Source: Global Times Published: 2019-12-5
China will take strong countermeasures against the US, including releasing an "unreliable entity list" that includes relevant US entities, and imposing sanctions on relevant US officials, experts said, after the US House passed an act filled with groundless accusations against China's Xinjiang Tuesday night, local time.
The Uyghur Human Rights Policy Act smeared China's counter-terrorism efforts in Xinjiang Uyghur Autonomous Region and used fabricated information to slander the vocational education and training centers and religious freedom in the region, analysts said.
Lü Xiang, a research fellow on US studies at the Chinese Academy of Social Sciences in Beijing, told the Global Times that this act doesn't have any review process. The sources of the act are loose and unreliable.
Diao Daming, an associate professor at the Renmin University of China in Beijing, told the Global Times that in addition to conveying the truth to the international community, China can adopt the unreliable entity list to list "those companies that dance to the act."
Diao suggested China should also impose sanctions on US politicians who pushed the act, and the NGOs behind it. "The US tactic is to place national law above international law. We should also think about coming up with our own agenda," he said.
"China will hit back with stronger countermeasures," Wei Jianguo, a former Chinese vice minister of commerce and executive deputy director of the China Center for International Economic Exchanges, told the Global Times. He hinted that the countermeasures could be even stronger than what China had taken after the US passed the so-called Hong Kong Human Rights and Democracy Act.
Wei said China can sanction certain US entities and personnel in the unreliable entity list and restrict their entry to and activities in China. "Chinese people are never afraid of a threat or the US. We will fight back with tough measures," he said.
Erkin Oncan, a Turkish journalist who has followed Xinjiang issues for many years, slammed the act for its sinister intentions. "What China is trying to achieve, the US is trying hard to destroy," Oncan said.
The act was initially submitted to the US Senate by notorious anti-China Senator Marco Rubio on January 17. Ironically, the act, which tarnished the counter-terrorism efforts in Xinjiang, was passed at the Senate on September 11, the anniversary of the 9/11 terrorist attacks.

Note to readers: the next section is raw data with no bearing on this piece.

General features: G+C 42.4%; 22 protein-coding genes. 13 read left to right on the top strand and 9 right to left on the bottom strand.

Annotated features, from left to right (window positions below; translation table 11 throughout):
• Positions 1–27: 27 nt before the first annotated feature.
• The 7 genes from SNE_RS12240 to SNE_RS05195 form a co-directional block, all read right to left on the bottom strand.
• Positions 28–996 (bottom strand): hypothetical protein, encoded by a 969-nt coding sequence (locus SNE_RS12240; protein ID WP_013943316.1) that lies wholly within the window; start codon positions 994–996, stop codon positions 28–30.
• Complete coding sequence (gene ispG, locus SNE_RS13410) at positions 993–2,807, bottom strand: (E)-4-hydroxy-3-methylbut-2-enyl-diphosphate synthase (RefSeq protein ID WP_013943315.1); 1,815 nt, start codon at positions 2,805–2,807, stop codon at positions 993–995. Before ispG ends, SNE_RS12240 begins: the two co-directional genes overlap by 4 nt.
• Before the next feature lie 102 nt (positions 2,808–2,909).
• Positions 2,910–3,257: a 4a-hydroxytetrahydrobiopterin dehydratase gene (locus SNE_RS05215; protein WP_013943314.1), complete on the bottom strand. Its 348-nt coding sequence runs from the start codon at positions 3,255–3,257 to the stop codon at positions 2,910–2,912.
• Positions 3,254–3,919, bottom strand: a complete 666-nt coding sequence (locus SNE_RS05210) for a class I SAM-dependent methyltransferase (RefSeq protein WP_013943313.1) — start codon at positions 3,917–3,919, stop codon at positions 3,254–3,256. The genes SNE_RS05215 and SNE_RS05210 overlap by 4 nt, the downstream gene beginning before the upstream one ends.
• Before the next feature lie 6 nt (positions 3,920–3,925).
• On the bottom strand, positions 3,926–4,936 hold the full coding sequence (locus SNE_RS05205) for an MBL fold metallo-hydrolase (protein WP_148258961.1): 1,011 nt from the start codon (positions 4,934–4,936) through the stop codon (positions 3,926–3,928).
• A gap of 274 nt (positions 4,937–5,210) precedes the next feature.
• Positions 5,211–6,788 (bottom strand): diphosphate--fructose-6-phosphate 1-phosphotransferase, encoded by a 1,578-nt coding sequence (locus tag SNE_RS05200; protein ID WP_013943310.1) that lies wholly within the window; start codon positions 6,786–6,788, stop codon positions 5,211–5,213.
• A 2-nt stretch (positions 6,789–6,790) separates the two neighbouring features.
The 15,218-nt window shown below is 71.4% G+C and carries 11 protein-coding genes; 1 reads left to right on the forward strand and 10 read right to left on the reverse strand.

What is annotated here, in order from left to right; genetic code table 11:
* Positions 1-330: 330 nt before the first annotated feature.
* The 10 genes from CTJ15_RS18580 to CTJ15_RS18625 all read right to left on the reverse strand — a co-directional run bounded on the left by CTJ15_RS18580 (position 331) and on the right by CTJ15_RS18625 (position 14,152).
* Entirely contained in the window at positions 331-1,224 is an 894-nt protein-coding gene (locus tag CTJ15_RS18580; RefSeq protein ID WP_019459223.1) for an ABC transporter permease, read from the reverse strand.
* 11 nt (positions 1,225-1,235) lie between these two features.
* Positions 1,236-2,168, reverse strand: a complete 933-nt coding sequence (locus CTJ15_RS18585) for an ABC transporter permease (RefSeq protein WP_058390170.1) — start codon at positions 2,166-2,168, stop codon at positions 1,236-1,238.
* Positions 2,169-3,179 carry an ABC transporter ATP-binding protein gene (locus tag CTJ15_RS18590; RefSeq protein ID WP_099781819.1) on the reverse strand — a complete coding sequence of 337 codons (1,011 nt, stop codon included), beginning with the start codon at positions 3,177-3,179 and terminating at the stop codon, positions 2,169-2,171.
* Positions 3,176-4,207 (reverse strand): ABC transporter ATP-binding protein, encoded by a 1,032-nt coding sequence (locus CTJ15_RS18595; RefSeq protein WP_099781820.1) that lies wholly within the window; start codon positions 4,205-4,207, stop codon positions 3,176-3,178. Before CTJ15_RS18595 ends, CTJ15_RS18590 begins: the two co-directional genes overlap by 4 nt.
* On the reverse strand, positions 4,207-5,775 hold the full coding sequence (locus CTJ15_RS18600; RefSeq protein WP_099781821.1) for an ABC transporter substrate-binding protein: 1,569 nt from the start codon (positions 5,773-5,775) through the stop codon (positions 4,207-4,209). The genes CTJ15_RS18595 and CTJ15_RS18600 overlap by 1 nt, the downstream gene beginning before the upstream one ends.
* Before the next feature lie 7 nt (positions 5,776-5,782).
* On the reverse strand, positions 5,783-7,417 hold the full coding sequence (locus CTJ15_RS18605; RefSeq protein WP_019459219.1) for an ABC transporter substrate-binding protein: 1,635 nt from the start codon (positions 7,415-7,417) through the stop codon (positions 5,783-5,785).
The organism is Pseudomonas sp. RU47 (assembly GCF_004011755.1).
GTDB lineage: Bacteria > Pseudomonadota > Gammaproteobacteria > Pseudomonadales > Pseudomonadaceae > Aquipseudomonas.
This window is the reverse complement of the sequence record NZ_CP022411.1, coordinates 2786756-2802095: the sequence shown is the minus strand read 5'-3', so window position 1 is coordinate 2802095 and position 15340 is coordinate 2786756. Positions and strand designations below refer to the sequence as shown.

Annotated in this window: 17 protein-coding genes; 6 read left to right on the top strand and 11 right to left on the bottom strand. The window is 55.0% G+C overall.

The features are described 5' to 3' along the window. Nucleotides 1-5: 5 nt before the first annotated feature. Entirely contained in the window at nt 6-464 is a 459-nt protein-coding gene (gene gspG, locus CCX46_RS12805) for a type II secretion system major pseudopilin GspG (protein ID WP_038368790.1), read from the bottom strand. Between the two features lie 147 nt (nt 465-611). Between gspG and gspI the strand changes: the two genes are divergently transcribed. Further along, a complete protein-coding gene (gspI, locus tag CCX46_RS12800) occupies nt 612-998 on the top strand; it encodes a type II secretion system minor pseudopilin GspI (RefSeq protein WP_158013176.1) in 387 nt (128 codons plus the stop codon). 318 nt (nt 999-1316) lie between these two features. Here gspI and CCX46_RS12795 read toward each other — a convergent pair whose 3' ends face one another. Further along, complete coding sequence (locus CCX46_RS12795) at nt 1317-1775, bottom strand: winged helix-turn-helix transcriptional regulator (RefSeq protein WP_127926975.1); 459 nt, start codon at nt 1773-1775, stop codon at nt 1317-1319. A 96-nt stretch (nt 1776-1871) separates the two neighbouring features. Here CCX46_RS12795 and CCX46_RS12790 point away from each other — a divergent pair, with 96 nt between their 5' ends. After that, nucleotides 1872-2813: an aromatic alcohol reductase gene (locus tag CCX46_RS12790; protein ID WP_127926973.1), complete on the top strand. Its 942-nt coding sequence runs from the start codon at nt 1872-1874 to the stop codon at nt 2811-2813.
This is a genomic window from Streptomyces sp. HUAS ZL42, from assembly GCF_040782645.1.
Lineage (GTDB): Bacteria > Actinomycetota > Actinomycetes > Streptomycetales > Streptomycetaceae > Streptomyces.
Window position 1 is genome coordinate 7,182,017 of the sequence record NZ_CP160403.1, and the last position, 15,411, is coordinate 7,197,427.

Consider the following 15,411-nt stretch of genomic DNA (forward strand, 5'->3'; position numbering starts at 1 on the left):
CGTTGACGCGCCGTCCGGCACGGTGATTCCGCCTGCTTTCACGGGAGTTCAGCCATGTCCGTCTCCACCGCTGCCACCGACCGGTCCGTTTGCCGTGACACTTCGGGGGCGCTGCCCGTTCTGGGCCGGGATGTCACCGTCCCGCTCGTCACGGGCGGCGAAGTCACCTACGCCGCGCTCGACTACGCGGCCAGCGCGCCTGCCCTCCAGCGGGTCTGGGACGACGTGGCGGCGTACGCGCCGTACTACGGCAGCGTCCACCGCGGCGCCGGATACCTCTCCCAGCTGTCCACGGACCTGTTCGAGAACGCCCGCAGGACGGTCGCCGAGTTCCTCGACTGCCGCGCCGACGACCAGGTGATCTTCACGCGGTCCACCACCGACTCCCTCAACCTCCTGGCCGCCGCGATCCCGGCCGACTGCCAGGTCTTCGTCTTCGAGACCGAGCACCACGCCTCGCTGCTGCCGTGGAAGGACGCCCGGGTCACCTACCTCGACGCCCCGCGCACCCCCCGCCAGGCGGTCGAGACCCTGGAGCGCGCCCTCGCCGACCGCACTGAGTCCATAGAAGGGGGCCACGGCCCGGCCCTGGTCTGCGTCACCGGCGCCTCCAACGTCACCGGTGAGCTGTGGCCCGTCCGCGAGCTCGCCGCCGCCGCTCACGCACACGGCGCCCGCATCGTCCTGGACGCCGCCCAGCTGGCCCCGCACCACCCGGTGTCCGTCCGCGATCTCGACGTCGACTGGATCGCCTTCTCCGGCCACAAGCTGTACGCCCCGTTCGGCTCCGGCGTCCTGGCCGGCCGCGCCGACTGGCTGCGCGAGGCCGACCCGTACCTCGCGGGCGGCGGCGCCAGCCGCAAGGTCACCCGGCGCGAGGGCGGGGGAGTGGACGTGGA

Diao told the Global Times the US hastily pushed the act shortly after Trump singed the Hong Kong Human Rights and Democracy Act because congressmen believe it would be easier to get the new act passed.
Generally speaking, the US Congress was quite busy in the first half of the year. If they don't push it now, they may need to wait until April 2020. "So they want to fight a quick battle. Some congressmen also think the act is easy to get passed under the current situation of pressuring China," Diao said.
"The act shows how US government grossly interfered into China's internal affairs. It's a serious violation of international law and fundamental principles of international relations. It is also a provocation against the Chinese people," Wei said. He added that China is no longer the lamb to be slaughtered and won't tolerate finger pointing by the US at its internal affairs.
Aside from factual errors, the act is also full of double standards. It accused China of using advanced technology for surveillance across the region. But the adoption of modern technology and big data to improve social governance is common in the international community.
"I think the US is the last country that has the right to criticize China in tech security. US itself uses high technology to monitor people, and the US commits very serious crimes by doing it illegally," Oncan told the Global Times.
"China's surveillance system is based on security, but the US version is based on the citizens' privacy. They [the US] watch secretly, categorize them and even sell them to companies which are working on matters like the elections."
He noted that it's absurd for the US to criticize China because China uses its surveillance system to prevent crime and make life easier.
"China is not doing it secretly, unlike the US. The US uses the biggest data collection app in the world: Facebook!" he said.
Another example of the double standards is that the US totally ignores the achievements Xinjiang has made.
Oncan said as a country with a base in Guantanamo Bay, the US represents double standards. "The US repeatedly uses the same arguments, which have already been explained by the Chinese government. And they purposely use a 'human rights' discourse which has the wrong context. China secures the beliefs, language and culture by blocking radical Islam and terrorism."
"The Xinjiang issue is not new. It was brought up 10 years ago. But at that time, because the terrorist activities were so intense, the US could not support it directly. But now when China has made great achievements in Xinjiang and no terrorist activities have happened in nearly three years, they bring up Xinjiang again," Lü said.
While the act threatens to sanction certain Chinese senior officials and restrict exports of certain items, Diao told the Global Times that they cannot be realistically implemented, and any rational government will not implement it.
"But the act will be like a sword hanging over China's head. In the future, any president can use it. In this sense, the act will have a very negative influence," Diao said.
Lü suggested that if the act damages China, we can consider sanctioning the states represented by those legislators.
Diao Daming is a research fellow of Chongyang Institute for Financial Studies at Renmin University of China.